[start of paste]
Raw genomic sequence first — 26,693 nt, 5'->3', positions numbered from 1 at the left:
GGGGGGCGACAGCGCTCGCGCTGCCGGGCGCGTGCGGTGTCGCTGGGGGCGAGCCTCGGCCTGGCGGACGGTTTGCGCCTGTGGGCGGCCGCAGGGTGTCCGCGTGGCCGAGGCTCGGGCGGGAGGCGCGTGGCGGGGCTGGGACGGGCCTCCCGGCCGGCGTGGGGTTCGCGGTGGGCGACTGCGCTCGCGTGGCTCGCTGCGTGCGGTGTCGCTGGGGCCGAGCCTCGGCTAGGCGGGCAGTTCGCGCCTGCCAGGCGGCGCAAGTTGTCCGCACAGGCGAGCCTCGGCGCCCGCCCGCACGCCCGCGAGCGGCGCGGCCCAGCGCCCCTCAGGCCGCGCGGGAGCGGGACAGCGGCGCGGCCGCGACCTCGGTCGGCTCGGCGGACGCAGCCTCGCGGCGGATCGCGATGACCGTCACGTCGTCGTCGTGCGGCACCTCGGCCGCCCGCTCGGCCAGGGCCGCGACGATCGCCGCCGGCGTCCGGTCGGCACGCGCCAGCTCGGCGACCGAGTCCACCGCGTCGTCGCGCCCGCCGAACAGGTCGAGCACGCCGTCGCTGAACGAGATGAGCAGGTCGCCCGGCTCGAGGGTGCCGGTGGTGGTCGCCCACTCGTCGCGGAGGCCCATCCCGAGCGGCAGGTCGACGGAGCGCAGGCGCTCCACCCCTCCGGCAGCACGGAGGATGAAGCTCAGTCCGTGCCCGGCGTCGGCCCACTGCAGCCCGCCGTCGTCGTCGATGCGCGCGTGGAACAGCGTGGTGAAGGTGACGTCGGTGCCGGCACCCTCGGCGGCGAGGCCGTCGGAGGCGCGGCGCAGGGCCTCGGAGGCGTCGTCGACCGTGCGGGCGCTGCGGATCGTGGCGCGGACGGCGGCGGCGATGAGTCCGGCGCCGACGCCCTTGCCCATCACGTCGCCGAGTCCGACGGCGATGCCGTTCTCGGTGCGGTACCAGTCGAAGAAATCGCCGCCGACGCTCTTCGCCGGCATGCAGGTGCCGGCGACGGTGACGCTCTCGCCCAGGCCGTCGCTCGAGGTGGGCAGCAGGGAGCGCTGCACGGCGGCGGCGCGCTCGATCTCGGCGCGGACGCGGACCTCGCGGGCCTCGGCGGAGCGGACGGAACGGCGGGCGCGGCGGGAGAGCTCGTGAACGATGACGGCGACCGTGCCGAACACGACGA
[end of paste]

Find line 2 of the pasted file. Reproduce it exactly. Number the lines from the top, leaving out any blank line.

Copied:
GGGGGGCGACAGCGCTCGCGCTGCCGGGCGCGTGCGGTGTCGCTGGGGGCGAGCCTCGGCCTGGCGGACGGTTTGCGCCTGTGGGCGGCCGCAGGGTGTCCGCGTGGCCGAGGCTCGGGCGGGAGGCGCGTGGCGGGGCTGGGACGGGCCTCCCGGCCGGCGTGGGGTTCGCGGTGGGCGACTGCGCTCGCGTGGCTCGCTGCGTGCGGTGTCGCTGGGGCCGAGCCTCGGCTAGGCGGGCAGTTCGCGCCTGCCAGGCGGCGCAAGTTGTCCGCACAGGCGAGCCTCGGCGCCCGCCCGCACGCCCGCGAGCGGCGCGGCCCAGCGCCCCTCAGGCCGCGCGGGAGCGGGACAGCGGCGCGGCCGCGACCTCGGTCGGCTCGGCGGACGCAGCCTCGCGGCGGATCGCGATGACCGTCACGTCGTCGTCGTGCGGCACCTCGGCCGCCCGCTCGGCCAGGGCCGCGACGATCGCCGCCGGCGTCCGGTCGGCACGCGCCAGCTCGGCGACCGAGTCCACCGCGTCGTCGCGCCCGCCGAACAGGTCGAGCACGCCGTCGCTGAACGAGATGAGCAGGTCGCCCGGCTCGAGGGTGCCGGTGGTGGTCGCCCACTCGTCGCGGAGGCCCATCCCGAGCGGCAGGTCGACGGAGCGCAGGCGCTCCACCCCTCCGGCAGCACGGAGGATGAAGCTCAGTCCGTGCCCGGCGTCGGCCCACTGCAGCCCGCCGTCGTCGTCGATGCGCGCGTGGAACAGCGTGGTGAAGGTGACGTCGGTGCCGGCACCCTCGGCGGCGAGGCCGTCGGAGGCGCGGCGCAGGGCCTCGGAGGCGTCGTCGACCGTGCGGGCGCTGCGGATCGTGGCGCGGACGGCGGCGGCGATGAGTCCGGCGCCGACGCCCTTGCCCATCACGTCGCCGAGTCCGACGGCGATGCCGTTCTCGGTGCGGTACCAGTCGAAGAAATCGCCGCCGACGCTCTTCGCCGGCATGCAGGTGCCGGCGACGGTGACGCTCTCGCCCAGGCCGTCGCTCGAGGTGGGCAGCAGGGAGCGCTGCACGGCGGCGGCGCGCTCGATCTCGGCGCGGACGCGGACCTCGCGGGCCTCGGCGGAGCGGACGGAACGGCGGGCGCGGCGGGAGAGCTCGTGAACGATGACGGCGACCGTGCCGAACACGACGA